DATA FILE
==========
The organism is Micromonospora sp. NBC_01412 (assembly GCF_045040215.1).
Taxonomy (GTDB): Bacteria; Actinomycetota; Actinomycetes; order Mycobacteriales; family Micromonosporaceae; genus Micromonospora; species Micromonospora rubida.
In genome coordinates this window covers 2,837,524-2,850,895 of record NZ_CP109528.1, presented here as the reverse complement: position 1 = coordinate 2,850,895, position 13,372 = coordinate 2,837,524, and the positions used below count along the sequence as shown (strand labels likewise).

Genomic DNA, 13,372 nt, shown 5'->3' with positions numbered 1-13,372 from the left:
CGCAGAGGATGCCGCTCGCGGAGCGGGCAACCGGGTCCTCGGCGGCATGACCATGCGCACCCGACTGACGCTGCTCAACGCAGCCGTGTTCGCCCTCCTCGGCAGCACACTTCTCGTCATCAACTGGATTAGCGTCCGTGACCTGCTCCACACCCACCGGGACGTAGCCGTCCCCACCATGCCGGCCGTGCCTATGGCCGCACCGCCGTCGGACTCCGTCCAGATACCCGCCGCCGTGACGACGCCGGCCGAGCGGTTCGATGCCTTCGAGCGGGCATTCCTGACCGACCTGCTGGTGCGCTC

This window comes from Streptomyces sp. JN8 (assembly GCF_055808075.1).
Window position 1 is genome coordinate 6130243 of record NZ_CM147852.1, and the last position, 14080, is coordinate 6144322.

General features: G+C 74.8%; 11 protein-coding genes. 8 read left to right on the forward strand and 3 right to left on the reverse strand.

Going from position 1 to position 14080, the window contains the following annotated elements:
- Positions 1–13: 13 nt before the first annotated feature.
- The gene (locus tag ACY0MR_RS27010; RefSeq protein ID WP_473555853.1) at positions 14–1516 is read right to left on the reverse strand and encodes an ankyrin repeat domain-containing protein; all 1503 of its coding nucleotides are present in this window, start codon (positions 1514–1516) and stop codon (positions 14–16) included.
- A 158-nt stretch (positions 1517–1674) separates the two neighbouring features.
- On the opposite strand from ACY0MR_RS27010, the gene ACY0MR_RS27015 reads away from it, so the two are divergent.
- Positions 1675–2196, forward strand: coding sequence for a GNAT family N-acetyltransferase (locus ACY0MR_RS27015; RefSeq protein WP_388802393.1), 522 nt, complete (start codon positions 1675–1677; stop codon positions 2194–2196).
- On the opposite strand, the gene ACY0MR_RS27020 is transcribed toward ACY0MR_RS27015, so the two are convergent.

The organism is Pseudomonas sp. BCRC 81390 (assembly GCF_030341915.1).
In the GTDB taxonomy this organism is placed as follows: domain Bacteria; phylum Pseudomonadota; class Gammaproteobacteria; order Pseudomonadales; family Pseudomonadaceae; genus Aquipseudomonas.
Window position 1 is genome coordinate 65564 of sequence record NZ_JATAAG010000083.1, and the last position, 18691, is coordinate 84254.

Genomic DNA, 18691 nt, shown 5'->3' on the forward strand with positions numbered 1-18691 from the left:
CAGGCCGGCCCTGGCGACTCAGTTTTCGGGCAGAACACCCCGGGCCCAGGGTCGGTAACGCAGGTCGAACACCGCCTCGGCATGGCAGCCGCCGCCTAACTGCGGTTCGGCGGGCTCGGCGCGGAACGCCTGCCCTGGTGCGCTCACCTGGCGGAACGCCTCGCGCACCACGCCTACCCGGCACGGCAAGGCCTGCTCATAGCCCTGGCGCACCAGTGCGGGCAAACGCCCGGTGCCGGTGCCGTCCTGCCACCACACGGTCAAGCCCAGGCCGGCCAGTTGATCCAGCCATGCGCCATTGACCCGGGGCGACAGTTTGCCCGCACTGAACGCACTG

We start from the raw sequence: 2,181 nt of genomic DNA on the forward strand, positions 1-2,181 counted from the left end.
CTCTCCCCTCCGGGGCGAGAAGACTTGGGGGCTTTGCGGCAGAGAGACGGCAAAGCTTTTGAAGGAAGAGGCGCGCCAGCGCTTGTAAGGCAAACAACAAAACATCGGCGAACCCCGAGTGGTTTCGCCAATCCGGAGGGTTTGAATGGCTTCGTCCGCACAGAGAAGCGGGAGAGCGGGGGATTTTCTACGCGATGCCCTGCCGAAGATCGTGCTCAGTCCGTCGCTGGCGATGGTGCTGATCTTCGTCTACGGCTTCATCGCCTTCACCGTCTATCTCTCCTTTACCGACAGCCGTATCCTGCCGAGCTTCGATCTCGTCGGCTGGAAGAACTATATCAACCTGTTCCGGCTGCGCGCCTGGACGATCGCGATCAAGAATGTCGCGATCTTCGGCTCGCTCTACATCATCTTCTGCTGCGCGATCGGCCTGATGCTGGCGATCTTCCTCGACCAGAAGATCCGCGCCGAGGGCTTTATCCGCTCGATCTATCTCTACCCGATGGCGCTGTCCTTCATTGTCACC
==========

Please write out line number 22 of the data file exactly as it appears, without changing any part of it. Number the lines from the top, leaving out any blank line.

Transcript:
CTCTCCCCTCCGGGGCGAGAAGACTTGGGGGCTTTGCGGCAGAGAGACGGCAAAGCTTTTGAAGGAAGAGGCGCGCCAGCGCTTGTAAGGCAAACAACAAAACATCGGCGAACCCCGAGTGGTTTCGCCAATCCGGAGGGTTTGAATGGCTTCGTCCGCACAGAGAAGCGGGAGAGCGGGGGATTTTCTACGCGATGCCCTGCCGAAGATCGTGCTCAGTCCGTCGCTGGCGATGGTGCTGATCTTCGTCTACGGCTTCATCGCCTTCACCGTCTATCTCTCCTTTACCGACAGCCGTATCCTGCCGAGCTTCGATCTCGTCGGCTGGAAGAACTATATCAACCTGTTCCGGCTGCGCGCCTGGACGATCGCGATCAAGAATGTCGCGATCTTCGGCTCGCTCTACATCATCTTCTGCTGCGCGATCGGCCTGATGCTGGCGATCTTCCTCGACCAGAAGATCCGCGCCGAGGGCTTTATCCGCTCGATCTATCTCTACCCGATGGCGCTGTCCTTCATTGTCACC